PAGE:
Patti McGill Peterson Center for International and Intercultural Studies
"If it's not real
You can't hold it in your hand
You can't feel it with your heart
And I won't believe it
But if it's true
You can see it with your eys" -Brick by Boring Brick, Paramore
lyrics may or may not be familiar to you, but if not, let the education begin.
These four lines originate from a song called Brick by Boring brick, written and performed by Paramore. These simple
lyrics inspired me to pursue research while abroad in London, England. Upon my in the acceptance London Program at
SLU, I realized that in order to take full advantage of the incredible
opportunity of studying abroad, I would have to do more than simply study and
fulfill the often, clichéd role of "young student traveling throughout Europe."
I knew that I had to write. Creative writing has always been an overwhelming
passion of mine, and the idea of being able to incorporate such a fruitful
experience into a piece of writing, enthralled me.
Through the four lyrics listed above, I decided that while studying abroad in London I would to write a narrative about a girl, traveling on the public transportation system throughout the city of London. I had previously learned that commuting, via tube or double-decker bus, is incredibly significant in the life of Londoners. This may seem a trivial fact, but growing up in a small town, having never taken public transportation (besides a standard school bus) previous to the semester abroad, allowed this mere fact of London life to piqued my interest. I wanted to know what types of people were commuting. Where were they going? Who were they traveling with? And what role did this system of transport play socially, beyond a simple mode to a location?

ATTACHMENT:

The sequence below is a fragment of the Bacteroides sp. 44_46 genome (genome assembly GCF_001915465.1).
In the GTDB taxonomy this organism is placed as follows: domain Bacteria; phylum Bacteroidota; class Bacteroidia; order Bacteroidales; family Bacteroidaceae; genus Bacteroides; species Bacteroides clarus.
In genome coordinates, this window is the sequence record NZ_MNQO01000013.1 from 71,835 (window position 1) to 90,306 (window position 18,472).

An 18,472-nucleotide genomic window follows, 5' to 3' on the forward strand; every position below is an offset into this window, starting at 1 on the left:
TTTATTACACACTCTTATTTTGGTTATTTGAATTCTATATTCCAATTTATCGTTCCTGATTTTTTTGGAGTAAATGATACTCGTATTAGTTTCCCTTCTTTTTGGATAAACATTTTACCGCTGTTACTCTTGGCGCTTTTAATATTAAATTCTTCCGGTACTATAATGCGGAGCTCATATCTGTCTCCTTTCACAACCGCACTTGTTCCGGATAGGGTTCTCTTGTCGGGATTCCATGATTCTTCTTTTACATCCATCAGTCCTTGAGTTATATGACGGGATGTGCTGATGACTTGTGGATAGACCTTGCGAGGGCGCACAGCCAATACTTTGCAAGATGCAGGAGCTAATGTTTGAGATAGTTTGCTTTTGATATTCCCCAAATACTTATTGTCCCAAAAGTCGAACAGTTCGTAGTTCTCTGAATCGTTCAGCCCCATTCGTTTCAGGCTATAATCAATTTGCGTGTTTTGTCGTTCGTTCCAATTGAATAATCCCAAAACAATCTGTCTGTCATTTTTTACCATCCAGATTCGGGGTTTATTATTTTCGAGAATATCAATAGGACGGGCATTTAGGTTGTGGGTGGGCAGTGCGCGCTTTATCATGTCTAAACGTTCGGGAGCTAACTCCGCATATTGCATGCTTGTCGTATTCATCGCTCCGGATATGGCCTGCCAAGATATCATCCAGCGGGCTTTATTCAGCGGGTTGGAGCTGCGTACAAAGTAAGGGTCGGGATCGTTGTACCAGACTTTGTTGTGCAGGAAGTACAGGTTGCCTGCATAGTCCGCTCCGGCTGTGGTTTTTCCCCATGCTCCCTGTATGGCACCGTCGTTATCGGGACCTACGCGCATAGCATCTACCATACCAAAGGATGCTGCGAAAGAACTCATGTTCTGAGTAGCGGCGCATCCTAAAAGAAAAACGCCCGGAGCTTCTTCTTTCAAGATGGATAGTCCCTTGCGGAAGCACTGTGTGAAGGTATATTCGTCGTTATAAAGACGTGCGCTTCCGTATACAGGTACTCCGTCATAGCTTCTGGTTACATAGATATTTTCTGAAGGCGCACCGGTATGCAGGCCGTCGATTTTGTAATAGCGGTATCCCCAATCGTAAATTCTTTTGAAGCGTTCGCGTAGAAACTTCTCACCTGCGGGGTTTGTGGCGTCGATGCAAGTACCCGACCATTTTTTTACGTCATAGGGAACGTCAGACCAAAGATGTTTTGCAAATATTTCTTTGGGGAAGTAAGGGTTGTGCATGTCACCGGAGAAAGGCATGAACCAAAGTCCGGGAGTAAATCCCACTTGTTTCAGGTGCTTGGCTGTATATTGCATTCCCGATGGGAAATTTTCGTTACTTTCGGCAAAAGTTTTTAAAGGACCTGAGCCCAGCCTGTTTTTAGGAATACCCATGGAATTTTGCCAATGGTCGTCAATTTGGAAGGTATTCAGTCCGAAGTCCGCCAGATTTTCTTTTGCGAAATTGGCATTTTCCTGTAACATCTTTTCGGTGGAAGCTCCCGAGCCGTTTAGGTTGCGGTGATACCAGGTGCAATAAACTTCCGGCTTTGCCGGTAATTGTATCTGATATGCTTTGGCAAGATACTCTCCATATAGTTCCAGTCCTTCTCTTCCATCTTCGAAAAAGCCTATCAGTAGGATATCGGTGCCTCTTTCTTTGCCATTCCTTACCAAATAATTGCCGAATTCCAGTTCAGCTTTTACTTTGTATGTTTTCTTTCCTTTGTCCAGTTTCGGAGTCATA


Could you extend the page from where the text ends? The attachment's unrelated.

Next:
Being awarded a Travel Enrichment Grant, gave me the opportunity to explore a way life through a written narrative which was originally foreign to me. While I was abroad, I began to wonder what the transportation system was like in other countries in Europe, and if these buses and underground trains that I rode on a daily basis were simply a way to get from one place to the next, or something more? To carry out my research I began to observe people. I watched and dutifully recorded the types of people that were traveling with me and the way in which they interacted with each other. I was also fortunate enough to be able to travel to Ireland, and continue my research comparatively, looking at the transportation system in another country. This experience was extraordinarily meaningful to me and helped me observe that systems of public transportation are not always about destination but a place for all kinds of people to meet, if only for a moment. It is not the duration of the travel that particularly matters, but it's the people and unity of a system as such. In writing a narrative using a representative of myself as the main character, I was able to delvelop a sense of self exploration, which I never expected to result from this research. I want to take this opportunity to thank the foundation from which I received my grant, you allowed for such a meaningful and growing experience, one that would have never been possible without your generosity.